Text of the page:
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Sonic Generations (Xbox 360) artwork

Sonic Generations (Xbox 360) review

"Blast to the past...and back"

SEGA returns to us Sonic the Hedgehog. We do not get Sonic the werehog, Sonic the Knight, nor even Sonic the co-star friend. Nope--we get our revered blue blur back in his own game playing as only him...and him. For those of us responsible for Sonic's longevity, Sonic Generations is a nice throw back to old school Sonic that should even pull you back if you've abandoned the chili dog(?)eating hero anytime over the past 20 years. Now, I would not put myself in either of the heated camps that have formed over those years in either praising or damning each and every "Sonic" game that's released (and associated voice actor) even if I own many of the games in the series from the Genesis, Dreamcast, GameCube, DS, Wii, and Xbox 360. In fact, the only main Sonic games I don't own or have not played would be: Sonic '06, The Secret Rings, and The Black Knight. So, I can still groan at the poor decisions that Sonic developers make as well as praise them when they do good--as they mostly have done here.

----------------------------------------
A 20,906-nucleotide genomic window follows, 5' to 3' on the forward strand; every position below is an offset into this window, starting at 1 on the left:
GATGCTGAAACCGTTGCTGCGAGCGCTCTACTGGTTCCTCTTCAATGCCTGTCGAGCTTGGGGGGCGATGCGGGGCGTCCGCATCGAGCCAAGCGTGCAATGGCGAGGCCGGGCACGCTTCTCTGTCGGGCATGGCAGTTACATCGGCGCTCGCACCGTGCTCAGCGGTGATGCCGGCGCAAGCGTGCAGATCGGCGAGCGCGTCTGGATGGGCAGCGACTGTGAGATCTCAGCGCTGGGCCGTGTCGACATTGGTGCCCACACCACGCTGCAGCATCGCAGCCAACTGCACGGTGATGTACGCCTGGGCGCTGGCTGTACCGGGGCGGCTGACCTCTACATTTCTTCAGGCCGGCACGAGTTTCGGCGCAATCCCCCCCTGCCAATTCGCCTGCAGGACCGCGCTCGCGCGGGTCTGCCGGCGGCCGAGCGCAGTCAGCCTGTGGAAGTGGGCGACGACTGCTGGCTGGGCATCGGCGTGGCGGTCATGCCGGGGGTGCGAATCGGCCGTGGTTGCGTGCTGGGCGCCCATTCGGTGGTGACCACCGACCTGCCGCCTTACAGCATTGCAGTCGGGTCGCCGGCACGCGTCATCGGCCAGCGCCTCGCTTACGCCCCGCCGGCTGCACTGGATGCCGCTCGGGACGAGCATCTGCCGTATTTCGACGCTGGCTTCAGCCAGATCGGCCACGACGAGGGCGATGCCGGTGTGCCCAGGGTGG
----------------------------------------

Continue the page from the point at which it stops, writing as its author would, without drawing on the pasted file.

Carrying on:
At first fear might strike those who have returned to Sonic with this game as the opening offers Sonic and his pals, except for Big the Cat, having a party, but none of them save for Sonic will be playable on this adventure. Relieved? So was I, as I really don't like most of his animal pals and rivals. Tails, Knuckles, Amy, and Shadow? Fine. Even throw in Metal Sonic, but that's about all I can stomach really. I mean, they put breasts on a friggin' bat and turned it into a prostitute, and they made me fish with a giant cat. As much as I like animals in reality, I wouldn't mind seeing most of the Sonic zoo meet their demise under the high heels of a woman with low morals. While Sonic is gratefully the only playable member, you still get the others via story or battle. The gist of the non overexposed story is that a force known as the Time Eater has sucked all of the cast into a white world where Sonic must enter and beat classic and present levels with his classic pot bellied and present slender self (classic Tails also shows up) to restore color and life to this void and trapped "friends." The levels are divided into two stages, each putting to use your Sonic of choice: pot bellied 2-D and Slender 3-D.